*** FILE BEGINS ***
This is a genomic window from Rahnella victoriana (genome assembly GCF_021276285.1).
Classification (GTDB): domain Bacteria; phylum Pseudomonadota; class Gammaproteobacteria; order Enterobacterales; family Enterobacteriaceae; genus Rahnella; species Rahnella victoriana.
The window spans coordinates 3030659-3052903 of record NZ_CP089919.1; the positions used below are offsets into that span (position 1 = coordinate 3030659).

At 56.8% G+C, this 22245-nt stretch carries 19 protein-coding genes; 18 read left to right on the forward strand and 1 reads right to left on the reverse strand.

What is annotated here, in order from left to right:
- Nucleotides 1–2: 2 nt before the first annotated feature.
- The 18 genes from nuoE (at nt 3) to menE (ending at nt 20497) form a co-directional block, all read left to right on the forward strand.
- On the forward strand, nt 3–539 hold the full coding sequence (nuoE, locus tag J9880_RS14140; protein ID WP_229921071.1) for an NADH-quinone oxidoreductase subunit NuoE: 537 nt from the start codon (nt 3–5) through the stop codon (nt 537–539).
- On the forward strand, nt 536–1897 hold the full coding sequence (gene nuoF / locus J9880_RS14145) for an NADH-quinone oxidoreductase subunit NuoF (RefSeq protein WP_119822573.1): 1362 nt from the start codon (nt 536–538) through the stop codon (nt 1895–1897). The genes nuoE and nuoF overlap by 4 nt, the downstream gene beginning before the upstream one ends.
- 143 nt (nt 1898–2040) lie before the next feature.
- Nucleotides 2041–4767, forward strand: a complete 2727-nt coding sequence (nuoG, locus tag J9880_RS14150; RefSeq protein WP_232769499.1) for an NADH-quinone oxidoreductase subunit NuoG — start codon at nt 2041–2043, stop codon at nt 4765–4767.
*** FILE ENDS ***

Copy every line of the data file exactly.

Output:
This is a genomic window from Rahnella victoriana (genome assembly GCF_021276285.1).
Classification (GTDB): domain Bacteria; phylum Pseudomonadota; class Gammaproteobacteria; order Enterobacterales; family Enterobacteriaceae; genus Rahnella; species Rahnella victoriana.
The window spans coordinates 3030659-3052903 of record NZ_CP089919.1; the positions used below are offsets into that span (position 1 = coordinate 3030659).

At 56.8% G+C, this 22245-nt stretch carries 19 protein-coding genes; 18 read left to right on the forward strand and 1 reads right to left on the reverse strand.

What is annotated here, in order from left to right:
- Nucleotides 1–2: 2 nt before the first annotated feature.
- The 18 genes from nuoE (at nt 3) to menE (ending at nt 20497) form a co-directional block, all read left to right on the forward strand.
- On the forward strand, nt 3–539 hold the full coding sequence (nuoE, locus tag J9880_RS14140; protein ID WP_229921071.1) for an NADH-quinone oxidoreductase subunit NuoE: 537 nt from the start codon (nt 3–5) through the stop codon (nt 537–539).
- On the forward strand, nt 536–1897 hold the full coding sequence (gene nuoF / locus J9880_RS14145) for an NADH-quinone oxidoreductase subunit NuoF (RefSeq protein WP_119822573.1): 1362 nt from the start codon (nt 536–538) through the stop codon (nt 1895–1897). The genes nuoE and nuoF overlap by 4 nt, the downstream gene beginning before the upstream one ends.
- 143 nt (nt 1898–2040) lie before the next feature.
- Nucleotides 2041–4767, forward strand: a complete 2727-nt coding sequence (nuoG, locus tag J9880_RS14150; RefSeq protein WP_232769499.1) for an NADH-quinone oxidoreductase subunit NuoG — start codon at nt 2041–2043, stop codon at nt 4765–4767.